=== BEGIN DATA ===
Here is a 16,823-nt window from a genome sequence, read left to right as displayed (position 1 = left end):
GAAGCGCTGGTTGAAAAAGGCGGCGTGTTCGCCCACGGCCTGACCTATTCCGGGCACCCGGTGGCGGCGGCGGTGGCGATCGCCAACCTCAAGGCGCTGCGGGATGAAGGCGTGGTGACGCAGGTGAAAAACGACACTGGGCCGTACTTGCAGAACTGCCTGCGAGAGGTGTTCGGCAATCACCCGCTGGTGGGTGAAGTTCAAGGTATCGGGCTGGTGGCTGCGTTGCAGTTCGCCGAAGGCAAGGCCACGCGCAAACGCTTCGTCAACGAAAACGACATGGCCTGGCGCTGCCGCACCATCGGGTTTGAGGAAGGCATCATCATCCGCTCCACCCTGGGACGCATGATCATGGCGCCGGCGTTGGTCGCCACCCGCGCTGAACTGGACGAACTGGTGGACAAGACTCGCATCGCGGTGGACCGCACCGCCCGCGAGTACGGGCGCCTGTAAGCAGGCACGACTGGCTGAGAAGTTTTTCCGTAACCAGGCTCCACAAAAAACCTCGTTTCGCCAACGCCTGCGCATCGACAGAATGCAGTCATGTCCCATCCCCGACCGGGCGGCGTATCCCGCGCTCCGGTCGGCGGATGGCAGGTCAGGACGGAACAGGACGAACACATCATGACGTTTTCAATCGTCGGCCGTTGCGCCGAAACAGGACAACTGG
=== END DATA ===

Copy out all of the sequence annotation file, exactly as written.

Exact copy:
Here is a 16,823-nt window from a genome sequence, read left to right as displayed (position 1 = left end):
GAAGCGCTGGTTGAAAAAGGCGGCGTGTTCGCCCACGGCCTGACCTATTCCGGGCACCCGGTGGCGGCGGCGGTGGCGATCGCCAACCTCAAGGCGCTGCGGGATGAAGGCGTGGTGACGCAGGTGAAAAACGACACTGGGCCGTACTTGCAGAACTGCCTGCGAGAGGTGTTCGGCAATCACCCGCTGGTGGGTGAAGTTCAAGGTATCGGGCTGGTGGCTGCGTTGCAGTTCGCCGAAGGCAAGGCCACGCGCAAACGCTTCGTCAACGAAAACGACATGGCCTGGCGCTGCCGCACCATCGGGTTTGAGGAAGGCATCATCATCCGCTCCACCCTGGGACGCATGATCATGGCGCCGGCGTTGGTCGCCACCCGCGCTGAACTGGACGAACTGGTGGACAAGACTCGCATCGCGGTGGACCGCACCGCCCGCGAGTACGGGCGCCTGTAAGCAGGCACGACTGGCTGAGAAGTTTTTCCGTAACCAGGCTCCACAAAAAACCTCGTTTCGCCAACGCCTGCGCATCGACAGAATGCAGTCATGTCCCATCCCCGACCGGGCGGCGTATCCCGCGCTCCGGTCGGCGGATGGCAGGTCAGGACGGAACAGGACGAACACATCATGACGTTTTCAATCGTCGGCCGTTGCGCCGAAACAGGACAACTGG